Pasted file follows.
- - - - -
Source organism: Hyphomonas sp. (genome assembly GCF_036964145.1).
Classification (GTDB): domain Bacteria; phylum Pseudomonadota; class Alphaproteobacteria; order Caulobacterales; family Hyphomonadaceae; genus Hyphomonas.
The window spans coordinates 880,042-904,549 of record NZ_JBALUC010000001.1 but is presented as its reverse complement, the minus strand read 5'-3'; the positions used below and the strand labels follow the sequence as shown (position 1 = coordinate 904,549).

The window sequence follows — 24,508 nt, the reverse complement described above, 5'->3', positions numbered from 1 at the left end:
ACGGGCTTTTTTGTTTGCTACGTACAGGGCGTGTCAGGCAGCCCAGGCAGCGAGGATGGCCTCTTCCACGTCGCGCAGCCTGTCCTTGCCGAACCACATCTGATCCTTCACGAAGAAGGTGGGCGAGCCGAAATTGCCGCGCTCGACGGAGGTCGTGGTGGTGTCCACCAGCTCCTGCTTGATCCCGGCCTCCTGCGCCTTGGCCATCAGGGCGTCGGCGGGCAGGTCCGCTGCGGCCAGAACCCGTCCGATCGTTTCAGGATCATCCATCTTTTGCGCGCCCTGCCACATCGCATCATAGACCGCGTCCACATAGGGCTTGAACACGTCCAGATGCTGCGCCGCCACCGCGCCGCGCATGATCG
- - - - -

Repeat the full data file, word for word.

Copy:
Source organism: Hyphomonas sp. (genome assembly GCF_036964145.1).
Classification (GTDB): domain Bacteria; phylum Pseudomonadota; class Alphaproteobacteria; order Caulobacterales; family Hyphomonadaceae; genus Hyphomonas.
The window spans coordinates 880,042-904,549 of record NZ_JBALUC010000001.1 but is presented as its reverse complement, the minus strand read 5'-3'; the positions used below and the strand labels follow the sequence as shown (position 1 = coordinate 904,549).

The window sequence follows — 24,508 nt, the reverse complement described above, 5'->3', positions numbered from 1 at the left end:
ACGGGCTTTTTTGTTTGCTACGTACAGGGCGTGTCAGGCAGCCCAGGCAGCGAGGATGGCCTCTTCCACGTCGCGCAGCCTGTCCTTGCCGAACCACATCTGATCCTTCACGAAGAAGGTGGGCGAGCCGAAATTGCCGCGCTCGACGGAGGTCGTGGTGGTGTCCACCAGCTCCTGCTTGATCCCGGCCTCCTGCGCCTTGGCCATCAGGGCGTCGGCGGGCAGGTCCGCTGCGGCCAGAACCCGTCCGATCGTTTCAGGATCATCCATCTTTTGCGCGCCCTGCCACATCGCATCATAGACCGCGTCCACATAGGGCTTGAACACGTCCAGATGCTGCGCCGCCACCGCGCCGCGCATGATCG